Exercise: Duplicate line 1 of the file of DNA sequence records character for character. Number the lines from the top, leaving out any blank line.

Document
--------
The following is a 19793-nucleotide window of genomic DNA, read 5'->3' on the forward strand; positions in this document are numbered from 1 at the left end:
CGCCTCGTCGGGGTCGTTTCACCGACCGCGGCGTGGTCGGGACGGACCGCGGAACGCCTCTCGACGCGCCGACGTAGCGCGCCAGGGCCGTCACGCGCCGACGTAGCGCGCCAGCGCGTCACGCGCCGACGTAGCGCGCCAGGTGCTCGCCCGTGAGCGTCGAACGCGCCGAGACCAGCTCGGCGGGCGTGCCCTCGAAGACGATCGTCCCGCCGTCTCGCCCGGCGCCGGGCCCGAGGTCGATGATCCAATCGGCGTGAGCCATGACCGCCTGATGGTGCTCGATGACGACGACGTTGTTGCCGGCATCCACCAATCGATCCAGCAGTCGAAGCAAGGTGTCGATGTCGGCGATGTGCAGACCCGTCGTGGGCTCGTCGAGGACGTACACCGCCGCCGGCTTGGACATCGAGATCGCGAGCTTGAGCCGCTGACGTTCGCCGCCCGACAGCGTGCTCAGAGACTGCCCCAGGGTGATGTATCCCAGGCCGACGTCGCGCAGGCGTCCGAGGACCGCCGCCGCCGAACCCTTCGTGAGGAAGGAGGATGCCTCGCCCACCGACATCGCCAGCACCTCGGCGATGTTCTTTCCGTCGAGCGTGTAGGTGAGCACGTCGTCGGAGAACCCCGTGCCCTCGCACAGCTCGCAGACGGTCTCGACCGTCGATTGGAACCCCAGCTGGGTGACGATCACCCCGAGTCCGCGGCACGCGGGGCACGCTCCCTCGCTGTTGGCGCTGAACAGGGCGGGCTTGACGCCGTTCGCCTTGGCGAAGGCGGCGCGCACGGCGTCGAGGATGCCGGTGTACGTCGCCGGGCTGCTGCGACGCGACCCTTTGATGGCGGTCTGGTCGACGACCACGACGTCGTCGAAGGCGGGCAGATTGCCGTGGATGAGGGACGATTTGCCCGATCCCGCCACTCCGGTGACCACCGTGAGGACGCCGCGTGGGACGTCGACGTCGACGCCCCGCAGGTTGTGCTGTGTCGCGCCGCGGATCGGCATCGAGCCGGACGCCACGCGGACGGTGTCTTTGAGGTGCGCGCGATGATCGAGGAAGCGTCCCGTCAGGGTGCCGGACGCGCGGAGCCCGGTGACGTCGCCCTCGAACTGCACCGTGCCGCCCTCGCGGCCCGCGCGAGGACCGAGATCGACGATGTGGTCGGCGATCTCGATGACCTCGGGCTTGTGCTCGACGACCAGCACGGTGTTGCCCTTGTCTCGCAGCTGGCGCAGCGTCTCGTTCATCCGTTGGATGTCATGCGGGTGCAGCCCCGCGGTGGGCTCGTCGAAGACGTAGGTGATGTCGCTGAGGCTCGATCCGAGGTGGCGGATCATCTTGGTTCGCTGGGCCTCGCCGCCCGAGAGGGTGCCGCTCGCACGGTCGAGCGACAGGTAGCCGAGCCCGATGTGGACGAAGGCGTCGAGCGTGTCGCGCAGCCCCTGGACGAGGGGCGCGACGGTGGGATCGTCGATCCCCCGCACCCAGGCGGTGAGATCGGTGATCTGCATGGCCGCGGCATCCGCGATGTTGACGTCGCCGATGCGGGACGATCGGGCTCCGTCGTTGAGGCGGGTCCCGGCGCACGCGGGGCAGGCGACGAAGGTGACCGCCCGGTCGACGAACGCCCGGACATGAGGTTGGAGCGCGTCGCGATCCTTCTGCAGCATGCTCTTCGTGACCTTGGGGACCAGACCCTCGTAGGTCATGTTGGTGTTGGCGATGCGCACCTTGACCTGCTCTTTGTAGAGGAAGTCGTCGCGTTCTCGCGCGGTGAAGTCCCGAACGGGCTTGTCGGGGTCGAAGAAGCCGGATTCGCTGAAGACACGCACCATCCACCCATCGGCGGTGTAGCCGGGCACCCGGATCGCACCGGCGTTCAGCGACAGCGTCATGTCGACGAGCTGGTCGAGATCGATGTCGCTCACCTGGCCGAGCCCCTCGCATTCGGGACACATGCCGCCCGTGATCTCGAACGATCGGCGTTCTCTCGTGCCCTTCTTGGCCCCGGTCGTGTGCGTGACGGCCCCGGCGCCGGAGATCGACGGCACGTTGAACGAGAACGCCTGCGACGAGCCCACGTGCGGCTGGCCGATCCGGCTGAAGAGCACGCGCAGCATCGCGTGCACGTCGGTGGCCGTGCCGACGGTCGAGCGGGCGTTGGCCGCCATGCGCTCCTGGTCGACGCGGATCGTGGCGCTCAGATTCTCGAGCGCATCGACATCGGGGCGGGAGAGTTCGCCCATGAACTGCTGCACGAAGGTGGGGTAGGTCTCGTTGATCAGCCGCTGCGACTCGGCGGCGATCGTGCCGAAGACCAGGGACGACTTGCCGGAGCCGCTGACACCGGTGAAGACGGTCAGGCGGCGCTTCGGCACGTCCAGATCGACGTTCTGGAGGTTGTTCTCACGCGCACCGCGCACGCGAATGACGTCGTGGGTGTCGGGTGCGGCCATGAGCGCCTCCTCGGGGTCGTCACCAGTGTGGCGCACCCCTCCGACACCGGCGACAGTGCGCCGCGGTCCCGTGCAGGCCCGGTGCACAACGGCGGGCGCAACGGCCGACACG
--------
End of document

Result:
The following is a 19793-nucleotide window of genomic DNA, read 5'->3' on the forward strand; positions in this document are numbered from 1 at the left end: